Following his death at the age of 83, Sandy's daughter Sandra paid tribute to her father's selflessness. “When he did eventually retire, his main focus was his family and his garden,” she said. “But he was also treasurer for the Retired Police Officers’ Association.”
He will be sorely missed by all.
The teacher hero
A High Wycombe man was so touched when he read people fondly remembering his teacher father on Facebook that it inspired him to pay his own tribute.
Chris West was browsing the We Grew Up In Wycombe group when he came across the comments about his dad. Ron West taught at the town's Lady Verney High School prior to his death in 1970, and was described by former pupils on the social media site as “the best teacher ever”.
To Chris, though, his father was so much more than that, and he contacted local newspaper the Bucks Free Press to tell Ron's incredible story. It transpires that before becoming a teacher, Mr West Snr served in the RAF during the Second World War, and on one occasion was forced to parachute out of a burning plane. Despite being captured and taken to a prisoner of war camp in Lithuania, he managed to survive the freezing conditions and eventually returned home, whereupon he embarked on a career in education.
Ron's heroism wasn't quite finished yet, though. Alongside his teaching duties – and organising school dances and trips for the pupils – he became involved with the Royal Life Saving Society, and in 1968 he was rewarded for his charity work by being invited to meet the Queen at Buckingham Palace.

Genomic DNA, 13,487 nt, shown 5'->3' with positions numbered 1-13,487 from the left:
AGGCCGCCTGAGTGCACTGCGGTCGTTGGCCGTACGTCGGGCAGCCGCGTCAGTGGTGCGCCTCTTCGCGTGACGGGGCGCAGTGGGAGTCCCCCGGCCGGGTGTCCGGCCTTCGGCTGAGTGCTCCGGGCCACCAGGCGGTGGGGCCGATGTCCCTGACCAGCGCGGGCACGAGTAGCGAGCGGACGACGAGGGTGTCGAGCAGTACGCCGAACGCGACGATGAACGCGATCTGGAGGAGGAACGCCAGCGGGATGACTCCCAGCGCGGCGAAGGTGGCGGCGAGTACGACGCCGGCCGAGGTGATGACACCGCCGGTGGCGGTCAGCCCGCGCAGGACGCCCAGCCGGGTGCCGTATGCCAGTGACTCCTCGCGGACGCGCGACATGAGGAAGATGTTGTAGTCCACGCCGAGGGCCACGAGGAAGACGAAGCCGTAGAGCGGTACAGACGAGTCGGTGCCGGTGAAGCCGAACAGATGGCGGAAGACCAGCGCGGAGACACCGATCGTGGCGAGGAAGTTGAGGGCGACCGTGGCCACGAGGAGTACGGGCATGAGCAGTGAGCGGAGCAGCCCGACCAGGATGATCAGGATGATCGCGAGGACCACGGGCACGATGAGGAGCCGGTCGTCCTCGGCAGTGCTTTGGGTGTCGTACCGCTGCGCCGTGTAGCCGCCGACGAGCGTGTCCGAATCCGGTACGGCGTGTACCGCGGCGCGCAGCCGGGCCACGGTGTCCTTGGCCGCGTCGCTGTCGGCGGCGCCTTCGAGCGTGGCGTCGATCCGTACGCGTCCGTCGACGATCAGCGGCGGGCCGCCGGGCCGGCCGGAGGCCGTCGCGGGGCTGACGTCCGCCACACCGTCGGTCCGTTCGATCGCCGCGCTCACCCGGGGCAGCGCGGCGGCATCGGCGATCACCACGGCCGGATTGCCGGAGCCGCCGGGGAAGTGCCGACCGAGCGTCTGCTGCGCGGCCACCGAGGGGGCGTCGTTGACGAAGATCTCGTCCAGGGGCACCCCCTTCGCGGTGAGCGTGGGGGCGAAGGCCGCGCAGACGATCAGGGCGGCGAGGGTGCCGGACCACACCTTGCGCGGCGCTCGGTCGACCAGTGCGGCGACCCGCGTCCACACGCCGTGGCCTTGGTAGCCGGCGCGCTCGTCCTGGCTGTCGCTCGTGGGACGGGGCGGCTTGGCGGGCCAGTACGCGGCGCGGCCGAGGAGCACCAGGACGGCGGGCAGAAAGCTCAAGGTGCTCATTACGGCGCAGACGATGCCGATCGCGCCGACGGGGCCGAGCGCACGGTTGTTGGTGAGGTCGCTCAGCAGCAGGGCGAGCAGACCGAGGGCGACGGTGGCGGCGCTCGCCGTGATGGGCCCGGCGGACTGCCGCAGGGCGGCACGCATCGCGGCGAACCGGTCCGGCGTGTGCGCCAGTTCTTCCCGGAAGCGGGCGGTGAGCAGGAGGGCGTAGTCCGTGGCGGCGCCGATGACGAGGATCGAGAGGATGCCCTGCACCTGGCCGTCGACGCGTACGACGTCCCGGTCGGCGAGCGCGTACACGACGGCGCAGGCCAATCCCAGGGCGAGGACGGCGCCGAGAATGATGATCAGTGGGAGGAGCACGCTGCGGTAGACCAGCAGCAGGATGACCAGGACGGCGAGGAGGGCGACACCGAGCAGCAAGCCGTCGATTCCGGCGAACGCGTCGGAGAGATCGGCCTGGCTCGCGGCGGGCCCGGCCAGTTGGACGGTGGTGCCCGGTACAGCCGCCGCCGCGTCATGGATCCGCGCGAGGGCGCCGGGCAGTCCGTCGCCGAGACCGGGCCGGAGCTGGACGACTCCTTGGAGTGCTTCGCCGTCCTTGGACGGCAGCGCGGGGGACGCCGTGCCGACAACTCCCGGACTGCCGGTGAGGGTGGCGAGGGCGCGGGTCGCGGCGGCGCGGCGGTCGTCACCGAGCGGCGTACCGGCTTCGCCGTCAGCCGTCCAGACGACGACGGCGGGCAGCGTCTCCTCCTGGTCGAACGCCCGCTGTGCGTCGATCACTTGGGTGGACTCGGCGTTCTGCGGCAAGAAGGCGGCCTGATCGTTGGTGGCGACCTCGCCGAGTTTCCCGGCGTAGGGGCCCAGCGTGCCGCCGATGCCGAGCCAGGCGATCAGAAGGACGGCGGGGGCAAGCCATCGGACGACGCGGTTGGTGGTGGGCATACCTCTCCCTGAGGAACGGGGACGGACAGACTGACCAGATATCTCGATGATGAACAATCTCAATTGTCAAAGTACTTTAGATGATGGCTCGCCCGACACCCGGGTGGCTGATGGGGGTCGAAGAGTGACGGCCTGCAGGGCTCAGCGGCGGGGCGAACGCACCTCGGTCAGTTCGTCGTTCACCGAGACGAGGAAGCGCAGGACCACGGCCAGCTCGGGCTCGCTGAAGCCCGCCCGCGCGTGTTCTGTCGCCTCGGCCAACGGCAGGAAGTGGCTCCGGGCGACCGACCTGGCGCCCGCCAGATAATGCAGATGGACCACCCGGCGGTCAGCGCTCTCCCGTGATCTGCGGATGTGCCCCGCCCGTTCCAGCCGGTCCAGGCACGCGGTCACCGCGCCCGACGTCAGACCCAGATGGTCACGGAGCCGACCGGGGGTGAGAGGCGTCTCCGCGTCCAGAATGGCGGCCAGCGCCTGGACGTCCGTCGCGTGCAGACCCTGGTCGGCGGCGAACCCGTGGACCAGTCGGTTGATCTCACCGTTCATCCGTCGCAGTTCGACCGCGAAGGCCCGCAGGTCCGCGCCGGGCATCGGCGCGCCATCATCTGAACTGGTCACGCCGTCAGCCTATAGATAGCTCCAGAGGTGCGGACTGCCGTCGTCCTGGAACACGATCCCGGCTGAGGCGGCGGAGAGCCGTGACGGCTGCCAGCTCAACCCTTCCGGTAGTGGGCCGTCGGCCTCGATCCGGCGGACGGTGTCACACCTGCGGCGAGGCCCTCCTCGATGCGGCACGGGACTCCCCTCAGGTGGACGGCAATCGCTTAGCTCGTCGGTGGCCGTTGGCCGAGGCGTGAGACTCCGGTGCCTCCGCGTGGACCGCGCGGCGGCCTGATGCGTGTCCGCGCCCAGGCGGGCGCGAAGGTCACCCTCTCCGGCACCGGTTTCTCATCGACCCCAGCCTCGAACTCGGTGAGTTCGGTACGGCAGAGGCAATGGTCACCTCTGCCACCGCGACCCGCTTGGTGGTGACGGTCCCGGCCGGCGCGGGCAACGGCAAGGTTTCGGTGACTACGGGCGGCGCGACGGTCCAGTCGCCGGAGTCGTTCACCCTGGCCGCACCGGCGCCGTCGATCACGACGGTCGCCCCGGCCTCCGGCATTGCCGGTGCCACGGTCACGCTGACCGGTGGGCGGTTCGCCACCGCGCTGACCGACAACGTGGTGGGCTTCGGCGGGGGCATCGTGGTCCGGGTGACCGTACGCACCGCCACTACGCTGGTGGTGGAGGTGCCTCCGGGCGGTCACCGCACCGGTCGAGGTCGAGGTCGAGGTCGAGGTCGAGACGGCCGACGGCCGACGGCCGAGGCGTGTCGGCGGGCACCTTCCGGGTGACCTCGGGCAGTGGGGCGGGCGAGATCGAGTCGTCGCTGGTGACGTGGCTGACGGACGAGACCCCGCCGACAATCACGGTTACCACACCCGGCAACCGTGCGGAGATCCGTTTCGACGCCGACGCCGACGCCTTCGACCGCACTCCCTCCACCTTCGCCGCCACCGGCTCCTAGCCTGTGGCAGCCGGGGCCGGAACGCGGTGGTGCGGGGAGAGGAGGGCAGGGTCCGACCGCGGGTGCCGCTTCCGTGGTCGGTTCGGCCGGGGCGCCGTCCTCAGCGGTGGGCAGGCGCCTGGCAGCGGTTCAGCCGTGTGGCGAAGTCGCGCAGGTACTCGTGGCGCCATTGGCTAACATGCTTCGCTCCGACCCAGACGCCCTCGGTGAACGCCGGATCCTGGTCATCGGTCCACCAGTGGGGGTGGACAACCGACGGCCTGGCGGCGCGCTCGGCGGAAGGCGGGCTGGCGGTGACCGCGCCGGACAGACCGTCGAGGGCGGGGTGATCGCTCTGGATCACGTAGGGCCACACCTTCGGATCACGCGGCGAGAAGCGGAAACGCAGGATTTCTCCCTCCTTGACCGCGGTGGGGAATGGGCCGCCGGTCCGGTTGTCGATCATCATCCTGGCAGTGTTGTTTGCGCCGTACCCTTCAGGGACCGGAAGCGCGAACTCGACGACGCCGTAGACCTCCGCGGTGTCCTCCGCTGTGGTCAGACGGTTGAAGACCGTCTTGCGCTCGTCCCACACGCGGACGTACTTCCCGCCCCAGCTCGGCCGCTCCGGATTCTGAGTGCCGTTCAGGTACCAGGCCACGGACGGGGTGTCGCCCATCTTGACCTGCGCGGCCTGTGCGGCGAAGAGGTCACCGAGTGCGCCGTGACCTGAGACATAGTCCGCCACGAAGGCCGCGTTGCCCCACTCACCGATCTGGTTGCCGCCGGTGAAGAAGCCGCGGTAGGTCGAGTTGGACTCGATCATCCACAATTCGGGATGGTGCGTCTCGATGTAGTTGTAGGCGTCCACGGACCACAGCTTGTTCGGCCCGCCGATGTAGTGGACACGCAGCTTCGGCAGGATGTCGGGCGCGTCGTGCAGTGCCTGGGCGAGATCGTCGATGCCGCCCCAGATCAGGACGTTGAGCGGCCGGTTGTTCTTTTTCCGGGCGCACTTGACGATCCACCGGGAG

Now, more than half a century after his father's death, Chris is thrilled to see people speaking highly of him. “To read that girls he taught – who will be at least in their 60s by now – remember him so fondly is particularly poignant,” he told the BFP. “Ideally, everyone’s dad should be a hero to them, and it has taken me this long to realise how much this is true in my case.”
The international hero
When 12 members of a junior football team and their coach became trapped in underground caves in Thailand, the horror of their plight captured the world’s attention. It was June 2018, and the group were located deep in the caverns after nine days missing – but as floodwaters rose, the prospect of their rescue looked bleak. An international team of experts was assembled, among them Tim Acton, from Essex – an experienced cave diver.